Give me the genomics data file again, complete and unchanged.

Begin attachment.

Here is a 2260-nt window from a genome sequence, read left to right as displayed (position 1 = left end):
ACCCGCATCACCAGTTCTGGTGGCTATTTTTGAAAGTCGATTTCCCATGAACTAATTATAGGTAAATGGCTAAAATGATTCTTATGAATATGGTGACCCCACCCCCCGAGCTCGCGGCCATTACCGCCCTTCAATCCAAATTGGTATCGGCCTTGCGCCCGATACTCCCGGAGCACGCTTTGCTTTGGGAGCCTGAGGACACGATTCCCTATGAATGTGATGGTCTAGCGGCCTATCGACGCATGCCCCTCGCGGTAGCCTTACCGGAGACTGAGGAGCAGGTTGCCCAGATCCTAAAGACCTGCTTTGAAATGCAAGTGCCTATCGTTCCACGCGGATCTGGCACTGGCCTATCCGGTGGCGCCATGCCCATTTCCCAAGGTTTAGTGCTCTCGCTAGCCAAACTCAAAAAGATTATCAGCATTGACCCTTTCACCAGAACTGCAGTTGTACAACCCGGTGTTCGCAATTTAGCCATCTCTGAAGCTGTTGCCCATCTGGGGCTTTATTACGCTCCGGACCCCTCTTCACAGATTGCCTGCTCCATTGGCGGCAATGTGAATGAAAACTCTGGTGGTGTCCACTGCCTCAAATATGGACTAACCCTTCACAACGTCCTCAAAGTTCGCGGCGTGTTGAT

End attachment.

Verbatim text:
Here is a 2260-nt window from a genome sequence, read left to right as displayed (position 1 = left end):
ACCCGCATCACCAGTTCTGGTGGCTATTTTTGAAAGTCGATTTCCCATGAACTAATTATAGGTAAATGGCTAAAATGATTCTTATGAATATGGTGACCCCACCCCCCGAGCTCGCGGCCATTACCGCCCTTCAATCCAAATTGGTATCGGCCTTGCGCCCGATACTCCCGGAGCACGCTTTGCTTTGGGAGCCTGAGGACACGATTCCCTATGAATGTGATGGTCTAGCGGCCTATCGACGCATGCCCCTCGCGGTAGCCTTACCGGAGACTGAGGAGCAGGTTGCCCAGATCCTAAAGACCTGCTTTGAAATGCAAGTGCCTATCGTTCCACGCGGATCTGGCACTGGCCTATCCGGTGGCGCCATGCCCATTTCCCAAGGTTTAGTGCTCTCGCTAGCCAAACTCAAAAAGATTATCAGCATTGACCCTTTCACCAGAACTGCAGTTGTACAACCCGGTGTTCGCAATTTAGCCATCTCTGAAGCTGTTGCCCATCTGGGGCTTTATTACGCTCCGGACCCCTCTTCACAGATTGCCTGCTCCATTGGCGGCAATGTGAATGAAAACTCTGGTGGTGTCCACTGCCTCAAATATGGACTAACCCTTCACAACGTCCTCAAAGTTCGCGGCGTGTTGAT